Frances

Lancashire rose said...

I already have fire ant bites on my hands and feet. I have them in pots and veg. garden and piling up in the center of plants. I put out the bait( conserve) yesterday and some were busy taking it down into the mound, hopefully to feed to the queen. I also drenched with spinosid in the vegetable garden. This is a product approved for organic gardening but it is expensive. I have also used diatomaceous earth and boiling water! and that silly thing about putting a shovel full of one on a mound for another whence the battle ensues! I'll try anything to get rid of those devils. It's an all out war.

Diana said...

Frances -- that's a great theory -- I will have to remember that the next time those little buggers get ahold of me!

Lancashire Rose -- You are so right - it is an all-out war. That's the perfect description of this struggle. I'm going after my queens today!

Sherri said...

Very informative post. I've never been troubled with this type of ant. (Thank goodness)

FitsandStarts(K) said...

I am struggling with ants, too, it must be the perfect conditions for them this year. I have found that DE works quite well in getting rid of fir ant mounds if applied thickly and consistently until they disappear, but it only seems to work for a few days in the vegetable garden ... they always re-appear (might be a different kind of ant?)! I'm experimenting with mulching a thicker and thicker layer of DE around some of the plants (esp. squash) that seem to be most plagued by ants. We'll see ... good luck!

Anonymous said...

I can't think of anything worse than fire ants in your garden unless it's tomato bugs in your heirlooms. A bit off topic, has anyone had there hands on the propane string trimmer from LEHR...www.golehr.com. I am ready to buy one and would like to know what you all think.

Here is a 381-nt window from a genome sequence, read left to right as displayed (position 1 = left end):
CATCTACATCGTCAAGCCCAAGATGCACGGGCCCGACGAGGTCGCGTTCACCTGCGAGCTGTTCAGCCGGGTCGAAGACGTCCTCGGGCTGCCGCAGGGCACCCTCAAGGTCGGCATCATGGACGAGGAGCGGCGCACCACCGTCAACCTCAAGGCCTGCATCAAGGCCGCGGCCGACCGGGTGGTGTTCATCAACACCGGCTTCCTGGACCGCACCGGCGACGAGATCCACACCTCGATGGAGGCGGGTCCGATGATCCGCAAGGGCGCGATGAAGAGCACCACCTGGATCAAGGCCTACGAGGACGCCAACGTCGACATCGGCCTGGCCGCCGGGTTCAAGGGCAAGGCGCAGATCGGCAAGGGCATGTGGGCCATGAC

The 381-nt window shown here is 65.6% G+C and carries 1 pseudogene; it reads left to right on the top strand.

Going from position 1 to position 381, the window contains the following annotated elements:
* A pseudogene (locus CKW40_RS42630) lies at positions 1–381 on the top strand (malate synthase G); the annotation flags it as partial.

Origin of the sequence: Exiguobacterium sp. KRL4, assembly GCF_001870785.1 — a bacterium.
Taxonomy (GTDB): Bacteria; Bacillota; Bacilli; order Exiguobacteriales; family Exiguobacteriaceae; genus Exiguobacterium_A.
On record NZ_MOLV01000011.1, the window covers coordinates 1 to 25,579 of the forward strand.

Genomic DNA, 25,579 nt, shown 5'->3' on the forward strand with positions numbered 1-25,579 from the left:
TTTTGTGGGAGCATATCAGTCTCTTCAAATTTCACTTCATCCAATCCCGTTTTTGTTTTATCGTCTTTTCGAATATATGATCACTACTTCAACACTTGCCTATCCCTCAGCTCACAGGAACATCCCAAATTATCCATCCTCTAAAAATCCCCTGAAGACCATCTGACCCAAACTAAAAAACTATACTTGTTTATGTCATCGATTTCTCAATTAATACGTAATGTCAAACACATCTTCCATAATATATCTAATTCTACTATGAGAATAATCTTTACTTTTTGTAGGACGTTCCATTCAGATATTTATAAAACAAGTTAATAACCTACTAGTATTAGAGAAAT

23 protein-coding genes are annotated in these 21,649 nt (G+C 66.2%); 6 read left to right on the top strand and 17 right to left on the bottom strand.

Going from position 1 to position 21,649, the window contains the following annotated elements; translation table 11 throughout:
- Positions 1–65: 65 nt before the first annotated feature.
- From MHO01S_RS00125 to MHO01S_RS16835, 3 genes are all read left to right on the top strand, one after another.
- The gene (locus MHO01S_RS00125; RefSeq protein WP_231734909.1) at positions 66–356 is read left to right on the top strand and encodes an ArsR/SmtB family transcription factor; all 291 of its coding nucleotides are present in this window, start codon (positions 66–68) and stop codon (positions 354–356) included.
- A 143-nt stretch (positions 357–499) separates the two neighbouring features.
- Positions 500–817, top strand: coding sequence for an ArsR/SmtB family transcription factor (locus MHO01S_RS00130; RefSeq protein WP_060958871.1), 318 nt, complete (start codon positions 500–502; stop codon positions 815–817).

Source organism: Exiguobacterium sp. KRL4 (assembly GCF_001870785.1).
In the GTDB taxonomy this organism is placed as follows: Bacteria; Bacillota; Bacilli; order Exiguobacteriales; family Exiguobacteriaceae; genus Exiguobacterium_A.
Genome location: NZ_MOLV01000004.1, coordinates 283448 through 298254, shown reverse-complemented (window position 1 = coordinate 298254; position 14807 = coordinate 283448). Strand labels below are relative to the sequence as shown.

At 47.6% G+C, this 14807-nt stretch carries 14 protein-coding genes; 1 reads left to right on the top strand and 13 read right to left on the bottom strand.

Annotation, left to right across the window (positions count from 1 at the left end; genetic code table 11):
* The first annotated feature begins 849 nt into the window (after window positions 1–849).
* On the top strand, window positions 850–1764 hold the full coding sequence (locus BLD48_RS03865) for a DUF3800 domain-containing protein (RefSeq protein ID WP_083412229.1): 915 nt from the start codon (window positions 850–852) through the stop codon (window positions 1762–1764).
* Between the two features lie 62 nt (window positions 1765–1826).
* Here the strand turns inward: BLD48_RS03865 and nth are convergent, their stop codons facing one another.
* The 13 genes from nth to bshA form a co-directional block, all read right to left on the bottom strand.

Diana said...

Sherri - consider yourself lucky! I'm so glad for you.

Fits and Starts -- I'll have to try some of that. I just use the bait and cross my fingers. Who knows if it works or they just move around!

Anonymous - Yes, tomato bugs in my heirlooms would be terrible!

Jan (Thanks For 2 Day) said...

Ooh, I just can't stand the big black ants we get here, either...and those red fireants sound even worse. Sometimes they've crawled up my shoes onto my legs while I'm gardening, and they bite, too! Ouch. Thanks for dropping by...you're on my followers list and sidebar now;-) Have a great day, Jan

Diana said...

Jan -- Glad your blog stuff is back to normal again! I've learned to live with the bees -- I just talk to them when I am working around them, but the fire ants just won't be charmed!

Bonnie said...

Ugh- I have been treating them all week. Ran over three mounds with my lawnmower and Jack got 5 bites on his foot the other night when he unknowingly stood on a recycled rubber mulch pad that had a nest underneath. Poor baby. I immediately dabbed his bites with a 50/50 water/bleach solution to take the sting out of the bite. Works very well.

Diana said...

Bonnie -- Ouch! poor little guy. I do feel the worst for them - they should be able to play outside without worrying about getting zapped. I know Kallie thinks I am paranoid, but I just really don't want her to get bitten and they seem to be everywhere. I'll remember the bleach/water tip.

ryan said...

My dad spent twenty years manufacturing baits for fire ants, a very un-PC profession for the father of an organic gardener. Hanging in his office when I was a kid he had a huge poster advertisement for one of the company's products showed a closeup of the ants. Vicious looking creatures. You have my sympathy.